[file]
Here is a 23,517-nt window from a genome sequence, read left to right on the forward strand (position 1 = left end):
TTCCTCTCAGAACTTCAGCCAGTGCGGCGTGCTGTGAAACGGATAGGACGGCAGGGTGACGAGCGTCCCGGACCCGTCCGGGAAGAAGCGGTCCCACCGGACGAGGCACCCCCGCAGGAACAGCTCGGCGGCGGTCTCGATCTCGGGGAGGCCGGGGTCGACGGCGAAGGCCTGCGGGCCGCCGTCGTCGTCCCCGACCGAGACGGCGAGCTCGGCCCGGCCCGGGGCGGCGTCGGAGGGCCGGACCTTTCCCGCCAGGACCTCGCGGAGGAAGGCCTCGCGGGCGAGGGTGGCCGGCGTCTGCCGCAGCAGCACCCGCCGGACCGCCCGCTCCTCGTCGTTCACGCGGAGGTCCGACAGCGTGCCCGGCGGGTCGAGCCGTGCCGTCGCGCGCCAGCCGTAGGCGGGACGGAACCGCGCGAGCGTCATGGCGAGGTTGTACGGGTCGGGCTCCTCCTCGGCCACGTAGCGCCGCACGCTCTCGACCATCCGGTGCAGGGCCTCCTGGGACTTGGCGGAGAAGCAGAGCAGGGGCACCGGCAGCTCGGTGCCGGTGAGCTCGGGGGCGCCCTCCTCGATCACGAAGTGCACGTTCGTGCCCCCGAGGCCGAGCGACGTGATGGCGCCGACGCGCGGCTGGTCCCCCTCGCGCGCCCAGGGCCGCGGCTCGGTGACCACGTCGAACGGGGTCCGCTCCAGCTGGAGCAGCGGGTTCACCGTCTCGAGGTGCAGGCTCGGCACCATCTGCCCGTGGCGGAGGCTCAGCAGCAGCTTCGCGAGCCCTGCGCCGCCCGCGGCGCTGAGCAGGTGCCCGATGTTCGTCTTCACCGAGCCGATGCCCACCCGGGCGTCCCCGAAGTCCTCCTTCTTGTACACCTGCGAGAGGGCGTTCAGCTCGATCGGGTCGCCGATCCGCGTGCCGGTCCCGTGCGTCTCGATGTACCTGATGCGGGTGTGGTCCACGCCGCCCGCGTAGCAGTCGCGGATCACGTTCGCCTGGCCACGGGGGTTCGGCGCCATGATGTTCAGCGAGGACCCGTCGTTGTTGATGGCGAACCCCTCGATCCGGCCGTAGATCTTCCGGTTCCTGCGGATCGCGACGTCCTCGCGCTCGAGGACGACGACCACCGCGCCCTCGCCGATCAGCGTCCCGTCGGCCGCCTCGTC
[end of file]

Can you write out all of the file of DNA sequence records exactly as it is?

Here is a 23,517-nt window from a genome sequence, read left to right on the forward strand (position 1 = left end):
TTCCTCTCAGAACTTCAGCCAGTGCGGCGTGCTGTGAAACGGATAGGACGGCAGGGTGACGAGCGTCCCGGACCCGTCCGGGAAGAAGCGGTCCCACCGGACGAGGCACCCCCGCAGGAACAGCTCGGCGGCGGTCTCGATCTCGGGGAGGCCGGGGTCGACGGCGAAGGCCTGCGGGCCGCCGTCGTCGTCCCCGACCGAGACGGCGAGCTCGGCCCGGCCCGGGGCGGCGTCGGAGGGCCGGACCTTTCCCGCCAGGACCTCGCGGAGGAAGGCCTCGCGGGCGAGGGTGGCCGGCGTCTGCCGCAGCAGCACCCGCCGGACCGCCCGCTCCTCGTCGTTCACGCGGAGGTCCGACAGCGTGCCCGGCGGGTCGAGCCGTGCCGTCGCGCGCCAGCCGTAGGCGGGACGGAACCGCGCGAGCGTCATGGCGAGGTTGTACGGGTCGGGCTCCTCCTCGGCCACGTAGCGCCGCACGCTCTCGACCATCCGGTGCAGGGCCTCCTGGGACTTGGCGGAGAAGCAGAGCAGGGGCACCGGCAGCTCGGTGCCGGTGAGCTCGGGGGCGCCCTCCTCGATCACGAAGTGCACGTTCGTGCCCCCGAGGCCGAGCGACGTGATGGCGCCGACGCGCGGCTGGTCCCCCTCGCGCGCCCAGGGCCGCGGCTCGGTGACCACGTCGAACGGGGTCCGCTCCAGCTGGAGCAGCGGGTTCACCGTCTCGAGGTGCAGGCTCGGCACCATCTGCCCGTGGCGGAGGCTCAGCAGCAGCTTCGCGAGCCCTGCGCCGCCCGCGGCGCTGAGCAGGTGCCCGATGTTCGTCTTCACCGAGCCGATGCCCACCCGGGCGTCCCCGAAGTCCTCCTTCTTGTACACCTGCGAGAGGGCGTTCAGCTCGATCGGGTCGCCGATCCGCGTGCCGGTCCCGTGCGTCTCGATGTACCTGATGCGGGTGTGGTCCACGCCGCCCGCGTAGCAGTCGCGGATCACGTTCGCCTGGCCACGGGGGTTCGGCGCCATGATGTTCAGCGAGGACCCGTCGTTGTTGATGGCGAACCCCTCGATCCGGCCGTAGATCTTCCGGTTCCTGCGGATCGCGACGTCCTCGCGCTCGAGGACGACGACCACCGCGCCCTCGCCGATCAGCGTCCCGTCGGCCGCCTCGTC